Just having 20 people do something for what ever reason is a start. Divide it up into 4 5,000 SF sections and see what can actually be done and done to a level of completion. Maybe the goal is a great 2500 SF per year or a great 5,000 SF per year versus a lame 20,000 SF.

And be different, maybe 5,000 SF is a haunted hearse car lot? A possesed boat collection? Big things found cheap and haunted out, rather than 20,000 things from Walmart. Things the customer doesn't necessarily see every day or every Halloween.

TheNightMare
03-29-2007, 08:57 PM
Let me reiterate if I can or may. I am NOT trying to do a haunt this year or even next year. As I realize it takes time to get things done and finalized before you can open. I also understand 20,000SF is a lot of space. And I am well aware that BIG things take up a lot of space into a space thats already huge.

I'm just wondering if having bigger sets and making your patrons walk through them instead of a hallway is better. Also it does make the travel time through the haunt longer.

Jim Warfield
03-29-2007, 08:59 PM
Don't knock Wally-Mart, Gregg. If I could hire some of their cashiers to work in my haunted house I would, really scary!
Late one night as we were checking out an elderly checkout said, "We have to see your ID if you are over 100."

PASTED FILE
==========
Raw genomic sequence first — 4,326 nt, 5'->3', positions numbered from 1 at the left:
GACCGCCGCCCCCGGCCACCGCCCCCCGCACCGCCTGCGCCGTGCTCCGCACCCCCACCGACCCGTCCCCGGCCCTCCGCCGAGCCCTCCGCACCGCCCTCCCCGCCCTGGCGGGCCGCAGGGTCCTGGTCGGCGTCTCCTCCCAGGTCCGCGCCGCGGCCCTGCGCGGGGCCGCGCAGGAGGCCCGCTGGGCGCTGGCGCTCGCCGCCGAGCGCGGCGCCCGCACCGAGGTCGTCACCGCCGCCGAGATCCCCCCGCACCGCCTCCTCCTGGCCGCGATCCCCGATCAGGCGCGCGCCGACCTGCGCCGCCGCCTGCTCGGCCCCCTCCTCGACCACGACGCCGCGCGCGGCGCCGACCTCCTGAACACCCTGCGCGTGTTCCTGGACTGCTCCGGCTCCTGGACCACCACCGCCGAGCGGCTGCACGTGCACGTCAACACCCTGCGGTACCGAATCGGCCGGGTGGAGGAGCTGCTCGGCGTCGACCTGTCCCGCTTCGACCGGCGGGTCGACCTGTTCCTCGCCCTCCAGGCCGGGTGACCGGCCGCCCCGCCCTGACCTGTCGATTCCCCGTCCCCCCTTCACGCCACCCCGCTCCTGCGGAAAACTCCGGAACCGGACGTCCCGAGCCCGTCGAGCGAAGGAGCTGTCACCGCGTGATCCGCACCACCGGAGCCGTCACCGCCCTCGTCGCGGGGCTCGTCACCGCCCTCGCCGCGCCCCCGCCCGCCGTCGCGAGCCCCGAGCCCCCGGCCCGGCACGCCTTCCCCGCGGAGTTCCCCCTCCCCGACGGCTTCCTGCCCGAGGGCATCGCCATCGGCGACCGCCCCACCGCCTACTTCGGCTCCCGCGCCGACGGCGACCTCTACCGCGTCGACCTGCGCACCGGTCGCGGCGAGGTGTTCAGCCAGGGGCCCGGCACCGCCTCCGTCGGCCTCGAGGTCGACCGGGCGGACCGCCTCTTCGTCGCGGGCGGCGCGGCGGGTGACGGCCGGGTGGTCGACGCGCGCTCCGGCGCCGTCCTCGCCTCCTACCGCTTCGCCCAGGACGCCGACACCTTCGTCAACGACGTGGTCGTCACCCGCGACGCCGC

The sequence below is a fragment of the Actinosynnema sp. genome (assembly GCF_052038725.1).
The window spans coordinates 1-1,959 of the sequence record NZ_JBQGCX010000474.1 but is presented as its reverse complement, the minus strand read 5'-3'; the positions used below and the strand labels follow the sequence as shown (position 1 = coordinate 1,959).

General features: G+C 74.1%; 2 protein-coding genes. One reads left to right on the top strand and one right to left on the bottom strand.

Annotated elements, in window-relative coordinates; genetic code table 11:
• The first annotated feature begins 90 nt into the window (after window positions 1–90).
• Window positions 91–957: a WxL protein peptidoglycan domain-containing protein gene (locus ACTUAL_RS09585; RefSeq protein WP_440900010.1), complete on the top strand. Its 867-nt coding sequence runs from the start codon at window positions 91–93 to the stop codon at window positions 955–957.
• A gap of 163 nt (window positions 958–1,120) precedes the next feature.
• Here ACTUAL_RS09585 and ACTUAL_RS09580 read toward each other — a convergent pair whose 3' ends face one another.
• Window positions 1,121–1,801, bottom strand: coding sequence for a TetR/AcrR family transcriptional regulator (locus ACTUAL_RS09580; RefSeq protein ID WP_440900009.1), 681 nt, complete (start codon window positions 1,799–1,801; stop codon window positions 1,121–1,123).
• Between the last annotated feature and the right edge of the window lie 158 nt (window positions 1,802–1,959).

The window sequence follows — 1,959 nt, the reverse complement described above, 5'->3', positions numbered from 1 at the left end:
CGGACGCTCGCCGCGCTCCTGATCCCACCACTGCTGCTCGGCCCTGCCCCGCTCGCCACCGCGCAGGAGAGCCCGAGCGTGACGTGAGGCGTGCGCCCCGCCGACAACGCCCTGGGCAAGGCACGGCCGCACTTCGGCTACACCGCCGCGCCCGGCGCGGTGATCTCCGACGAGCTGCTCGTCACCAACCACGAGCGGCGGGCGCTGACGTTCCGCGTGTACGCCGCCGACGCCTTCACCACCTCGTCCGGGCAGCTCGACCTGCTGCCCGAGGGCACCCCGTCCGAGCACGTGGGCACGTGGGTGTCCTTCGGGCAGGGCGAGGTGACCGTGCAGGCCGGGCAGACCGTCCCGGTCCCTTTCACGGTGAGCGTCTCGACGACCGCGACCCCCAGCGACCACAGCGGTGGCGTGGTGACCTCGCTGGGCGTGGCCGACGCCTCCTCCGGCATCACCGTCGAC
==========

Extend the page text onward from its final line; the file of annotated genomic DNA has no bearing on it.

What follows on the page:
I said, "I didn't think I looked a day over 95!"
(She meant $100 purchased)
Bless her heart she laughed so loud and long, opening her mouth SO far! She sacred me, she had no teeth and her bright pink gums looked reptillan to me! (Only need two little pointy fangs and alot of gums, snakey)
I would make them little vests to wear here saying "How May I Scare You?"

Jolly Pumpkin
03-30-2007, 12:02 AM
I think it all depends on the theming of the haunt. If a haunt is 20,000 feet or more, but uses the same theme throughout it gets a little old and boring. If your haunt is 8 - 12,000 square feet I think you should stick to one theme in your haunt. Using a single theme brings realism to your haunt and really imerses the customer with fright. There isn't a moment where the action comes to a hault because it's centering around the same story. So for all the owners of haunts that have 20,000 or more square feet to use I suggest that you create more than one haunt with unique themes in each. Or just use half of the building for storage or your makeup room. Having a lot of space isn't everything, but it could be something.

TheNightMare
03-30-2007, 02:25 AM
Thanks Jolly Pumpkin, thats a great defination of what I was looking for in an answer. Thanks for the clarification, it made perfect sense.